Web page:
B. K. S. Iyengar, known as the world's greatest yoga teacher, brought his own form of yoga to the West during the 1970s. Recognizing that all bodies are different, each with its own set of strengths and weaknesses, B.K.S. Iyengar introduced common household props into the practice of yoga. To safely achieve the greatest range of motion, Iyengar encouraged the use of chairs, belts, and blankets to enable a person to support their body during a pose.
Iyengar yoga is set apart from other forms of yoga because of its strong focus on three elements: timing, technique, and sequence. Timing means that each pose is held for a significant amount of time. This allows the individual to achieve the full effects of the position. The length of time a pose is held will vary with each person, dependent on their skill level and stamina. Postures are meant to be done slowly and with full awareness. The technique aspect focuses on asana (yoga posture) and pranayama (breathe control). Achieving and maintaining the correct body alignment is seen as crucial in Iyengar yoga. In order for one to attain this, the use of props is advised. The sequence element is often different for each person. By changing the order in which postures are completed, the mental, physical, and spiritual effects can be intensified. Regardless of the makeup and skill level of the class, each session ends with Savasana or corpse pose. This allows the person to go into a deep relaxation physically while encouraging the mind to go towards the peace within.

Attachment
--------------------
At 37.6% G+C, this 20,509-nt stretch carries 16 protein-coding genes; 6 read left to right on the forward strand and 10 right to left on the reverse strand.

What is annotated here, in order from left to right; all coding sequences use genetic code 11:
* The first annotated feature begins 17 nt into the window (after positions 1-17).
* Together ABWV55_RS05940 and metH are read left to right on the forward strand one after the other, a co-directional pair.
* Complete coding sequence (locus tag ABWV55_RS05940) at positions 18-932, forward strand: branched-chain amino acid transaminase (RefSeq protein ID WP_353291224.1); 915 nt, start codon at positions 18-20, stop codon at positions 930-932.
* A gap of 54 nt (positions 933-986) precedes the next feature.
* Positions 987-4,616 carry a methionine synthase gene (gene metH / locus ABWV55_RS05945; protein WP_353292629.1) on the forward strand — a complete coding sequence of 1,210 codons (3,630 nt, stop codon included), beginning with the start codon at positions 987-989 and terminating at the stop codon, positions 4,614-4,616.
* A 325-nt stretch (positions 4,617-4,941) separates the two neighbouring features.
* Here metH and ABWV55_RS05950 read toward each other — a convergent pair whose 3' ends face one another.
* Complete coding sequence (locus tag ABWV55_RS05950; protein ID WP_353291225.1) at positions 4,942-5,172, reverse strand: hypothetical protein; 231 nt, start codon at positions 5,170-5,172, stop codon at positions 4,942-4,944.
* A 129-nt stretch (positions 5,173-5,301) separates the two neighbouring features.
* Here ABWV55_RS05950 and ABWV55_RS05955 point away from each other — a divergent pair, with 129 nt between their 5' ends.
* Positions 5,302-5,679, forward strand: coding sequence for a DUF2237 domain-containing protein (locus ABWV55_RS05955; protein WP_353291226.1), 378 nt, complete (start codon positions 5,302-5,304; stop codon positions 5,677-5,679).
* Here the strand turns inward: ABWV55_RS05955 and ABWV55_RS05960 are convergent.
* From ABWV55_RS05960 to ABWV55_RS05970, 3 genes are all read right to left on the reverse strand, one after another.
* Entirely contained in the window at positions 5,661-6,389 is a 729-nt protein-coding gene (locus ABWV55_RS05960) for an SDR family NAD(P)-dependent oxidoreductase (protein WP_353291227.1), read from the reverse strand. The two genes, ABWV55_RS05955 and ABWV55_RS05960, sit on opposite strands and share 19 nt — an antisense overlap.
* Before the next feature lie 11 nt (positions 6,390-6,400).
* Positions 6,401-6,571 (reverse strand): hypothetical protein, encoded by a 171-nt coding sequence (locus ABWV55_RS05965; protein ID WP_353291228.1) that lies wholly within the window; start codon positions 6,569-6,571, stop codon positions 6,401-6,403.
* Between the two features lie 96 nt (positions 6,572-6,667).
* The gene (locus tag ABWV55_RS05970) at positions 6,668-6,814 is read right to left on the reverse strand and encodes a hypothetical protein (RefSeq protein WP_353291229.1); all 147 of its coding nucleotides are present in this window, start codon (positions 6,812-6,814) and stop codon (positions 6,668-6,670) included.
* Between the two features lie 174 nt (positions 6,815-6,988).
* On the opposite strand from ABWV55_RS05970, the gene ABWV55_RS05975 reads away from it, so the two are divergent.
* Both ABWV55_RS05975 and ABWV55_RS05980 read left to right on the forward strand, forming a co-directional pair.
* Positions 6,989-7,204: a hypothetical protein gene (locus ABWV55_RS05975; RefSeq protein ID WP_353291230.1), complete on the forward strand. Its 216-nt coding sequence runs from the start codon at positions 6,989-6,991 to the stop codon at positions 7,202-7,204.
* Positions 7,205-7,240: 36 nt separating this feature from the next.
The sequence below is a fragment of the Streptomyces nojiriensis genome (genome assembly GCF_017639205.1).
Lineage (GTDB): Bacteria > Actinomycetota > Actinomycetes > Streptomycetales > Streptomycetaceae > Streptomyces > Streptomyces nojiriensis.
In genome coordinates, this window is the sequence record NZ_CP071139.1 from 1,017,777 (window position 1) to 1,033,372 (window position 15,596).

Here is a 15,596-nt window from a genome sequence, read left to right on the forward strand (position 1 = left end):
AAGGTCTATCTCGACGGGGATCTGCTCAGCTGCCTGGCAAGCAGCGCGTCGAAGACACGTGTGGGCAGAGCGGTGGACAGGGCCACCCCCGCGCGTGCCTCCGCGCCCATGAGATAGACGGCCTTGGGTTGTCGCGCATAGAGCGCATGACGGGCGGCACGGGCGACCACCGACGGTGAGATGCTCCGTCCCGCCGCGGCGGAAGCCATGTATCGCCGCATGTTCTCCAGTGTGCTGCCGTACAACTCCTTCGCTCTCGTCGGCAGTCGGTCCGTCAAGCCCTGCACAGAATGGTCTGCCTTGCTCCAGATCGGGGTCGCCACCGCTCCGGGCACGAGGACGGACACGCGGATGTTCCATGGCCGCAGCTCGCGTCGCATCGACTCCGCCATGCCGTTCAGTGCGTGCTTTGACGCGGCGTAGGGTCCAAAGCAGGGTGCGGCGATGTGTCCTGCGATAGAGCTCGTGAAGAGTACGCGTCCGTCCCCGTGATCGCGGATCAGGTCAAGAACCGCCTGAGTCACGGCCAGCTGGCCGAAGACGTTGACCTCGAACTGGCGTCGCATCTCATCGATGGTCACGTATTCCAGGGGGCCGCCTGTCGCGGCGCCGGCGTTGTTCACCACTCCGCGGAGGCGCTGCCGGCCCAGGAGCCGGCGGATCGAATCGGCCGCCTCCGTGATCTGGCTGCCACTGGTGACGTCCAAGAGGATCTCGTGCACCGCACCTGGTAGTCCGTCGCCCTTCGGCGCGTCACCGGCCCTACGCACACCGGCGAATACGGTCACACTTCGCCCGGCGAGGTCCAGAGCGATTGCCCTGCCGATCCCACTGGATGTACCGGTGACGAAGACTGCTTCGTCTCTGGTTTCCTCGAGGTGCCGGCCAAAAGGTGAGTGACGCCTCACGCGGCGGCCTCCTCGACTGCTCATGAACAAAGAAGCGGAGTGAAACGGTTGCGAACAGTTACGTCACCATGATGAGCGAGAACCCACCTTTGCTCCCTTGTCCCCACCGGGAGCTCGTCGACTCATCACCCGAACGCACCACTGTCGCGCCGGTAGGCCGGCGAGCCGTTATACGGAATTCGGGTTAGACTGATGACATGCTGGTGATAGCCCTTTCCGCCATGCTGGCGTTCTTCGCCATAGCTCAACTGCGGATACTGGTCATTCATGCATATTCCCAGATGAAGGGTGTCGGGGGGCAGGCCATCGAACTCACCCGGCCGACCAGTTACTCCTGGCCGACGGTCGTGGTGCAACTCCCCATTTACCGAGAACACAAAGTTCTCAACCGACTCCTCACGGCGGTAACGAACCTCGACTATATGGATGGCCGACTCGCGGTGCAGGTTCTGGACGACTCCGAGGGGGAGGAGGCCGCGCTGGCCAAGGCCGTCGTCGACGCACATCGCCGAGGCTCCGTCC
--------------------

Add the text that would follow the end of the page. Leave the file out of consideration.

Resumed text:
Iyengar yoga is not considered a cardiovascular exercise, but holding the poses can be strenuous. It builds strength and increases flexibility. Because it is not as intense as other yoga forms, it allows those who may be recovering from an accident or operation, or those new to yoga, an opportunity to experience the benefits of regular yoga practice without the worry of a stress related injury.